The summary of my research question is that is it an examination of how immigration policies have created a commonality out of racism against those who are “unalterably foreign.” I argue that this occurs by establishing an American ideal of what is expected and accepted in everyday communities within the US. Whether this means for one to endure the deeply-rooted hierarchy of sought after skin tones, the prioritization of preferred locations of origin, or, regardless of citizenship, the experience of unfair economic injustices against one another.
By analyzing several additional sources I intend to use this information to, not strictly support my prior argument, but rather to open a discussion with the points of view of these authors in regards to my topic. This will hopefully allow a degree of agreement or disagreement, broadening the expansiveness of my essay and the perspectives it can reach.
Nelson Torres-Ríos an assistant professor at Hostos Community College NY, writes “Limitations of the Jones Act: Racialized Citizenship and Territorial Status.” Torres offers this piece to outline several policy restrictions of the Jones Act set against Puerto Rico and its citizens. His major focus is on how the current relationship between the island and the United States is lackluster if anything, and it holds an inconsequential disregard for the basic constitutions owed to Puerto Rico’s residents. Torres takes this opportunity to portray how the people of Puerto Rico are seemingly regarded as second-class citizens by the US, of which he draws the comparison to the 1896 case of Plessy v. Ferguson, with the turnout bringing legitimization to Jim Crow laws. Torres uses the infamous declaration of people’s equality equating to “separate, but equal” and argues this same rationale of Plessy as the government’s official position of the unequal treatment of Puerto Rican residents. To structure this case, Torres brings to mention how Puerto Rican residents are granted US citizenship to all those born in Puerto Rico, resulting in an addition of 3.4 million US citizens from the island. However, even though these residents are subject to federal laws just like any other, they are not permitted to submit any vote in presidential elections, removing this specific grouping of citizens from, thought to be a constitutional right.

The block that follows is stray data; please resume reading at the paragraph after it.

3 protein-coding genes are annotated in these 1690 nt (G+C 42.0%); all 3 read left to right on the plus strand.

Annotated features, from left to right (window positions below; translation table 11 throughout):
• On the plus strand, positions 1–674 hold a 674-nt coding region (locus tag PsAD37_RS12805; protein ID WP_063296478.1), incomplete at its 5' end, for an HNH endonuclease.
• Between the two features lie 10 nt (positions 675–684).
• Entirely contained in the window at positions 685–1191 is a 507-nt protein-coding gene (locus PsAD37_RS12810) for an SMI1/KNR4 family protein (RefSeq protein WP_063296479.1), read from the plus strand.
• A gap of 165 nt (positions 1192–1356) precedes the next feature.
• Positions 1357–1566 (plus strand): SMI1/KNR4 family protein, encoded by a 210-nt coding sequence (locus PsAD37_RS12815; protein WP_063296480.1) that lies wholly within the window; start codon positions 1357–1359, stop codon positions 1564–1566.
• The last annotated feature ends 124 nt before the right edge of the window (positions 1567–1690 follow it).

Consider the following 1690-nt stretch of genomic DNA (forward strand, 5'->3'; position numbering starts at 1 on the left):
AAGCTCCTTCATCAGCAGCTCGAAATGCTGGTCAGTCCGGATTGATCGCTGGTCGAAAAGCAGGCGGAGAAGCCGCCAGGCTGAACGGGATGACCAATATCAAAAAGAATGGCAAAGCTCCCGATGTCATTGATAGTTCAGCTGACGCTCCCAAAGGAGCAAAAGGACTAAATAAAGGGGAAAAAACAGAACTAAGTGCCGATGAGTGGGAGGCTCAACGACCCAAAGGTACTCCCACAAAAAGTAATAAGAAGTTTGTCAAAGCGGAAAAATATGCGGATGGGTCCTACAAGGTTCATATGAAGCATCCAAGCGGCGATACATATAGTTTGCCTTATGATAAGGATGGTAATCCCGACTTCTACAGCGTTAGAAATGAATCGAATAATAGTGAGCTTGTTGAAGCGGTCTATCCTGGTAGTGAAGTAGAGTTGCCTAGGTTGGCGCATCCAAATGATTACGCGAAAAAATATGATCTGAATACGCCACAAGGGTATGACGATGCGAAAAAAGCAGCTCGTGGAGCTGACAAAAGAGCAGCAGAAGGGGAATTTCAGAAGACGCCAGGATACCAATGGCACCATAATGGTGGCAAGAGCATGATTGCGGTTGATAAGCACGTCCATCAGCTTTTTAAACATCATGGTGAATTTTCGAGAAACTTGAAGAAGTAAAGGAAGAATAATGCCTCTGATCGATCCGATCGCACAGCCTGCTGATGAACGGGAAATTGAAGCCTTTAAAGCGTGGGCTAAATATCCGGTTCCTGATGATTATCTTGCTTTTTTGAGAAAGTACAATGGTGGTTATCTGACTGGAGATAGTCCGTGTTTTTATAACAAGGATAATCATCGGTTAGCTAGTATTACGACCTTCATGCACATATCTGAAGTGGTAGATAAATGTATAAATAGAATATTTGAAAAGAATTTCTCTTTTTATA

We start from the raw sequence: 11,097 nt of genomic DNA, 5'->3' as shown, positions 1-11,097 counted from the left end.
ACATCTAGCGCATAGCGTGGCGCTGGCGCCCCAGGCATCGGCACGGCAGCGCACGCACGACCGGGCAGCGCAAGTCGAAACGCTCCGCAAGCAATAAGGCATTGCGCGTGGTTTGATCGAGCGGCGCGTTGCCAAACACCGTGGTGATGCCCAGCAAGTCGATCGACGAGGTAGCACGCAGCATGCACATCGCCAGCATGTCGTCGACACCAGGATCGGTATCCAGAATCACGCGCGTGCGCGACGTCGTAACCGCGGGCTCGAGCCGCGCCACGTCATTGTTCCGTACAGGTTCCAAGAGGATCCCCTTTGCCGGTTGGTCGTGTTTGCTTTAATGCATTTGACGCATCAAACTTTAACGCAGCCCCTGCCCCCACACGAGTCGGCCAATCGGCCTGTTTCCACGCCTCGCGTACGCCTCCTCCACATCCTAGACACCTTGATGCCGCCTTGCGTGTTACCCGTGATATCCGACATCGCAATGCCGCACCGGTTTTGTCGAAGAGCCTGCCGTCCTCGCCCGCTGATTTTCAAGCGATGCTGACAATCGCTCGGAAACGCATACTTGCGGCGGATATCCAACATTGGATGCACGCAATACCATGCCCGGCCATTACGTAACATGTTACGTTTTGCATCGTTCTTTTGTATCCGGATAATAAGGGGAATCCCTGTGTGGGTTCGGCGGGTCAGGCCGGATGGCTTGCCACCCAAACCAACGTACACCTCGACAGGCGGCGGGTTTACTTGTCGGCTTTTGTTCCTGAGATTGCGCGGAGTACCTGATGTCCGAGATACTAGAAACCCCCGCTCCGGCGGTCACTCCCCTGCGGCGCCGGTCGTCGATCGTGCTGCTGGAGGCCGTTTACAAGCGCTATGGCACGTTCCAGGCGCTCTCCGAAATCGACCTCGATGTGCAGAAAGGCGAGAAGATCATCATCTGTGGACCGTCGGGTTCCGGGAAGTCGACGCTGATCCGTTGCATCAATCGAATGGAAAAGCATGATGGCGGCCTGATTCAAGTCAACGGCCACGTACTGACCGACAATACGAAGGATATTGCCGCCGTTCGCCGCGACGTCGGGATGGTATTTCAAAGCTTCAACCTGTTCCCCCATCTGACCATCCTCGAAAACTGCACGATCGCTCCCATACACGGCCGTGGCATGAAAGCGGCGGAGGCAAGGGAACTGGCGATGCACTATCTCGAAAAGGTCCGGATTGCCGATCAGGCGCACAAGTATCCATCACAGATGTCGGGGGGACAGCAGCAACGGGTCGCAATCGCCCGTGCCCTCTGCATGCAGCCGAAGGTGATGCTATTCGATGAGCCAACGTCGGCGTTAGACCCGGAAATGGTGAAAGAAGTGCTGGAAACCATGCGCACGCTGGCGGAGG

Torres also brings to mention the Rico v. Franklin California Tax-Free Trust, forbidding Puerto Rico from ever filing for bankruptcy, as well as from creating its bankruptcy code. This had opened an opportunity for the Island to fall into the well-known amounts of debt it currently resides in today, as the island also faces severely underfunded federal programs. Puerto Rico is not protected by Chapter 9 of the US Federal Bankruptcy Code and therefore is unable to file for bankruptcy. This code excludes states from a declaration of bankruptcy, however, Puerto Rico a US territory rather than state, and Congress is well within their constitutional rights to be able to “make all needful Rules and Regulations” formed in a way that respects the territories, however, have not in this case.
By outlining factors within the Jones Act that seemingly act to demerit Puerto Rican residents, also American citizens, from many of their inalienable rights, Torres’s work lies on the conclusions of this: With the Supreme Court in support of congressional policies of which deem Puerto Rican residents a population of “second class” citizens, the American government is still today treating its territorial lands as racially inferior. By allowing the peoples of this land the same residency of citizenship, up to the extent of even being counted as a member of the American census population, but to deny them the rights of voting for their countries presidency, among other liberties, this is no other than citizenship with the sole purpose of concealing modern colonial oppression.